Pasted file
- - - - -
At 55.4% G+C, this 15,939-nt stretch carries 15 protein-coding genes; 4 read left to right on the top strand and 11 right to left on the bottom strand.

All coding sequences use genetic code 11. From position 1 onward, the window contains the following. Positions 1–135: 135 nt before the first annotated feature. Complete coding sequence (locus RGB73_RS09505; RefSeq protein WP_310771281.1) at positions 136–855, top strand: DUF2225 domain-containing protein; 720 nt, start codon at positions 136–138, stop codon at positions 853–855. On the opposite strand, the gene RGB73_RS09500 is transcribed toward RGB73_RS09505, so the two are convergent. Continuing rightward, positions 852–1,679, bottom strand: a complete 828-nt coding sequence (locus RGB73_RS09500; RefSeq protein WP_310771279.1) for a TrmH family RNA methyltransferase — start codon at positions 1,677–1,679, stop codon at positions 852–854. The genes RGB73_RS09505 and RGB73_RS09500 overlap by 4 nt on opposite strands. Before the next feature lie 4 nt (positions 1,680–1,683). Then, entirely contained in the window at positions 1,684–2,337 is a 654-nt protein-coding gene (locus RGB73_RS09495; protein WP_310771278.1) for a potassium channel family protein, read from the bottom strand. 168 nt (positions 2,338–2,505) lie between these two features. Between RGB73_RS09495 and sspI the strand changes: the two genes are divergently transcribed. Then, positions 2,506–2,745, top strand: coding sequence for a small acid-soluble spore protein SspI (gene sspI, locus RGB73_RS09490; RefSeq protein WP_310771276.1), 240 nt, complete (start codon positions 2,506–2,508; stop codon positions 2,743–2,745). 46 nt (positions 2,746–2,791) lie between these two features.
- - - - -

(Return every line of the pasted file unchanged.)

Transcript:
At 55.4% G+C, this 15,939-nt stretch carries 15 protein-coding genes; 4 read left to right on the top strand and 11 right to left on the bottom strand.

All coding sequences use genetic code 11. From position 1 onward, the window contains the following. Positions 1–135: 135 nt before the first annotated feature. Complete coding sequence (locus RGB73_RS09505; RefSeq protein WP_310771281.1) at positions 136–855, top strand: DUF2225 domain-containing protein; 720 nt, start codon at positions 136–138, stop codon at positions 853–855. On the opposite strand, the gene RGB73_RS09500 is transcribed toward RGB73_RS09505, so the two are convergent. Continuing rightward, positions 852–1,679, bottom strand: a complete 828-nt coding sequence (locus RGB73_RS09500; RefSeq protein WP_310771279.1) for a TrmH family RNA methyltransferase — start codon at positions 1,677–1,679, stop codon at positions 852–854. The genes RGB73_RS09505 and RGB73_RS09500 overlap by 4 nt on opposite strands. Before the next feature lie 4 nt (positions 1,680–1,683). Then, entirely contained in the window at positions 1,684–2,337 is a 654-nt protein-coding gene (locus RGB73_RS09495; protein WP_310771278.1) for a potassium channel family protein, read from the bottom strand. 168 nt (positions 2,338–2,505) lie between these two features. Between RGB73_RS09495 and sspI the strand changes: the two genes are divergently transcribed. Then, positions 2,506–2,745, top strand: coding sequence for a small acid-soluble spore protein SspI (gene sspI, locus RGB73_RS09490; RefSeq protein WP_310771276.1), 240 nt, complete (start codon positions 2,506–2,508; stop codon positions 2,743–2,745). 46 nt (positions 2,746–2,791) lie between these two features.